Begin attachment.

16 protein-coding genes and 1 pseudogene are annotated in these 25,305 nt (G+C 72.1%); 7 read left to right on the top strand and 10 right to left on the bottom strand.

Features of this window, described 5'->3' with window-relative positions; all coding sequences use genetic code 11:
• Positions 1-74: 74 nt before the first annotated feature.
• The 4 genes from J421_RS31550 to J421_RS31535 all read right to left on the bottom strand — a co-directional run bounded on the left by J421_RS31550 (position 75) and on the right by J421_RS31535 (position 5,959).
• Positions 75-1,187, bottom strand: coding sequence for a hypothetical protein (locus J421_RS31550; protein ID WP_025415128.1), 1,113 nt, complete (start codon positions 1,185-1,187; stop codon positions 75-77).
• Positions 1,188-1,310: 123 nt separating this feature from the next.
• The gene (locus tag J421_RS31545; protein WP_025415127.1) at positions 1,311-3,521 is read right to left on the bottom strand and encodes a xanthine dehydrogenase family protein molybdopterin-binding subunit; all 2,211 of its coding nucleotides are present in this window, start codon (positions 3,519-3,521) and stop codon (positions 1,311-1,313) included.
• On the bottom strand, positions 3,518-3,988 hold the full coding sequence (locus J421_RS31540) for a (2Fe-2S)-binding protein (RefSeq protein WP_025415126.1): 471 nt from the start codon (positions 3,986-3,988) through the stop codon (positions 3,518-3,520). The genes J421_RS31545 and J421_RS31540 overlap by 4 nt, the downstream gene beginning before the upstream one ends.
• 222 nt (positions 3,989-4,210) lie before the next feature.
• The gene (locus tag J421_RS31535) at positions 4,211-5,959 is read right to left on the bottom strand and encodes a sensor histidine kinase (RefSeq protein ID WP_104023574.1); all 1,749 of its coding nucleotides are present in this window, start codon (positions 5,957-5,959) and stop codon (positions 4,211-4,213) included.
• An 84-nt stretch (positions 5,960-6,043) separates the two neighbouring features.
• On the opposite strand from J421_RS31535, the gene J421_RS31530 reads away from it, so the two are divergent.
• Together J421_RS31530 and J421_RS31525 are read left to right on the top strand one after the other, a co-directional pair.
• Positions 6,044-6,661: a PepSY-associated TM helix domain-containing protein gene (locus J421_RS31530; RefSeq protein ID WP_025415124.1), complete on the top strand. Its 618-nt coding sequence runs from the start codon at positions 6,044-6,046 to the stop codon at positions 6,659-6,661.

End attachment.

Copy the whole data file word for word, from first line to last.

16 protein-coding genes and 1 pseudogene are annotated in these 25,305 nt (G+C 72.1%); 7 read left to right on the top strand and 10 right to left on the bottom strand.

Features of this window, described 5'->3' with window-relative positions; all coding sequences use genetic code 11:
• Positions 1-74: 74 nt before the first annotated feature.
• The 4 genes from J421_RS31550 to J421_RS31535 all read right to left on the bottom strand — a co-directional run bounded on the left by J421_RS31550 (position 75) and on the right by J421_RS31535 (position 5,959).
• Positions 75-1,187, bottom strand: coding sequence for a hypothetical protein (locus J421_RS31550; protein ID WP_025415128.1), 1,113 nt, complete (start codon positions 1,185-1,187; stop codon positions 75-77).
• Positions 1,188-1,310: 123 nt separating this feature from the next.
• The gene (locus tag J421_RS31545; protein WP_025415127.1) at positions 1,311-3,521 is read right to left on the bottom strand and encodes a xanthine dehydrogenase family protein molybdopterin-binding subunit; all 2,211 of its coding nucleotides are present in this window, start codon (positions 3,519-3,521) and stop codon (positions 1,311-1,313) included.
• On the bottom strand, positions 3,518-3,988 hold the full coding sequence (locus J421_RS31540) for a (2Fe-2S)-binding protein (RefSeq protein WP_025415126.1): 471 nt from the start codon (positions 3,986-3,988) through the stop codon (positions 3,518-3,520). The genes J421_RS31545 and J421_RS31540 overlap by 4 nt, the downstream gene beginning before the upstream one ends.
• 222 nt (positions 3,989-4,210) lie before the next feature.
• The gene (locus tag J421_RS31535) at positions 4,211-5,959 is read right to left on the bottom strand and encodes a sensor histidine kinase (RefSeq protein ID WP_104023574.1); all 1,749 of its coding nucleotides are present in this window, start codon (positions 5,957-5,959) and stop codon (positions 4,211-4,213) included.
• An 84-nt stretch (positions 5,960-6,043) separates the two neighbouring features.
• On the opposite strand from J421_RS31535, the gene J421_RS31530 reads away from it, so the two are divergent.
• Together J421_RS31530 and J421_RS31525 are read left to right on the top strand one after the other, a co-directional pair.
• Positions 6,044-6,661: a PepSY-associated TM helix domain-containing protein gene (locus J421_RS31530; RefSeq protein ID WP_025415124.1), complete on the top strand. Its 618-nt coding sequence runs from the start codon at positions 6,044-6,046 to the stop codon at positions 6,659-6,661.